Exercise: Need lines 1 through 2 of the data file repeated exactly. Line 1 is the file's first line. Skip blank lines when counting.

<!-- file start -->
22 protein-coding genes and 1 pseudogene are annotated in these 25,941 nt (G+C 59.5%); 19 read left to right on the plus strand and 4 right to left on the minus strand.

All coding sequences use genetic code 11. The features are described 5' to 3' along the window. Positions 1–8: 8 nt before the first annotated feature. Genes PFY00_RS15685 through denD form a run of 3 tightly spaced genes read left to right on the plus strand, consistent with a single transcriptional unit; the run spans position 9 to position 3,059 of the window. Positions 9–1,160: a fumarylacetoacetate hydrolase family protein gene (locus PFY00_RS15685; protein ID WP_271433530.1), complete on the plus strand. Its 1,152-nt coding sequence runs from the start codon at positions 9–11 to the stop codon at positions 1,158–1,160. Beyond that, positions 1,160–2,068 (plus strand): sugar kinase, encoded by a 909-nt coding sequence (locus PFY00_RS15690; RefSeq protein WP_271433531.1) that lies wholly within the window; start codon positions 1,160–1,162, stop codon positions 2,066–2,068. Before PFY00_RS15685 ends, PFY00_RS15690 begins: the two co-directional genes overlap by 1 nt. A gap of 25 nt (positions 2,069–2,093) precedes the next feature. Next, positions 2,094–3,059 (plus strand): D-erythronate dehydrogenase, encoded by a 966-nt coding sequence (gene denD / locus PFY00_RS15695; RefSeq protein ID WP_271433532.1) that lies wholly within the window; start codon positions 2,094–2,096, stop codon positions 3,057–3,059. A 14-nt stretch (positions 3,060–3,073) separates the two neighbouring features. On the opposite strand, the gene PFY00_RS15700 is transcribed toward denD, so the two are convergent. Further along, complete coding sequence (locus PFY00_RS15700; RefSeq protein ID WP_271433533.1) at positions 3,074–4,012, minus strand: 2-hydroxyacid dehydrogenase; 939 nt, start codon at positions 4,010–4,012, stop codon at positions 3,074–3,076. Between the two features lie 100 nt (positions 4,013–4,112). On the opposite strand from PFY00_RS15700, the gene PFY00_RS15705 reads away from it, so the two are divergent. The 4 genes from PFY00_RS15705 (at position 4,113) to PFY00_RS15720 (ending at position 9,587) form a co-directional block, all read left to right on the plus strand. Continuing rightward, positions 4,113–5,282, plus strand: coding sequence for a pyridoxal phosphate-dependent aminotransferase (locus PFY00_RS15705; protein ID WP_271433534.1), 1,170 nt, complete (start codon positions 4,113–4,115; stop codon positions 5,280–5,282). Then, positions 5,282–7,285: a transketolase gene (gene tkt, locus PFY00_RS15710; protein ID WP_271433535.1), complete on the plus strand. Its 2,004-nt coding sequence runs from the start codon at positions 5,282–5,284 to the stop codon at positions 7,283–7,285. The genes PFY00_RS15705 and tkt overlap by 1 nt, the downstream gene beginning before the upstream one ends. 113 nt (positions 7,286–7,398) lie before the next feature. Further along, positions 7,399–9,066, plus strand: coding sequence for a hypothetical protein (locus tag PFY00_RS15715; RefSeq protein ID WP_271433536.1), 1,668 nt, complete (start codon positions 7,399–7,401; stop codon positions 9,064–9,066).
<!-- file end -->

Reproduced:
22 protein-coding genes and 1 pseudogene are annotated in these 25,941 nt (G+C 59.5%); 19 read left to right on the plus strand and 4 right to left on the minus strand.

All coding sequences use genetic code 11. The features are described 5' to 3' along the window. Positions 1–8: 8 nt before the first annotated feature. Genes PFY00_RS15685 through denD form a run of 3 tightly spaced genes read left to right on the plus strand, consistent with a single transcriptional unit; the run spans position 9 to position 3,059 of the window. Positions 9–1,160: a fumarylacetoacetate hydrolase family protein gene (locus PFY00_RS15685; protein ID WP_271433530.1), complete on the plus strand. Its 1,152-nt coding sequence runs from the start codon at positions 9–11 to the stop codon at positions 1,158–1,160. Beyond that, positions 1,160–2,068 (plus strand): sugar kinase, encoded by a 909-nt coding sequence (locus PFY00_RS15690; RefSeq protein WP_271433531.1) that lies wholly within the window; start codon positions 1,160–1,162, stop codon positions 2,066–2,068. Before PFY00_RS15685 ends, PFY00_RS15690 begins: the two co-directional genes overlap by 1 nt. A gap of 25 nt (positions 2,069–2,093) precedes the next feature. Next, positions 2,094–3,059 (plus strand): D-erythronate dehydrogenase, encoded by a 966-nt coding sequence (gene denD / locus PFY00_RS15695; RefSeq protein ID WP_271433532.1) that lies wholly within the window; start codon positions 2,094–2,096, stop codon positions 3,057–3,059. A 14-nt stretch (positions 3,060–3,073) separates the two neighbouring features. On the opposite strand, the gene PFY00_RS15700 is transcribed toward denD, so the two are convergent. Further along, complete coding sequence (locus PFY00_RS15700; RefSeq protein ID WP_271433533.1) at positions 3,074–4,012, minus strand: 2-hydroxyacid dehydrogenase; 939 nt, start codon at positions 4,010–4,012, stop codon at positions 3,074–3,076. Between the two features lie 100 nt (positions 4,013–4,112). On the opposite strand from PFY00_RS15700, the gene PFY00_RS15705 reads away from it, so the two are divergent. The 4 genes from PFY00_RS15705 (at position 4,113) to PFY00_RS15720 (ending at position 9,587) form a co-directional block, all read left to right on the plus strand. Continuing rightward, positions 4,113–5,282, plus strand: coding sequence for a pyridoxal phosphate-dependent aminotransferase (locus PFY00_RS15705; protein ID WP_271433534.1), 1,170 nt, complete (start codon positions 4,113–4,115; stop codon positions 5,280–5,282). Then, positions 5,282–7,285: a transketolase gene (gene tkt, locus PFY00_RS15710; protein ID WP_271433535.1), complete on the plus strand. Its 2,004-nt coding sequence runs from the start codon at positions 5,282–5,284 to the stop codon at positions 7,283–7,285. The genes PFY00_RS15705 and tkt overlap by 1 nt, the downstream gene beginning before the upstream one ends. 113 nt (positions 7,286–7,398) lie before the next feature. Further along, positions 7,399–9,066, plus strand: coding sequence for a hypothetical protein (locus tag PFY00_RS15715; RefSeq protein ID WP_271433536.1), 1,668 nt, complete (start codon positions 7,399–7,401; stop codon positions 9,064–9,066).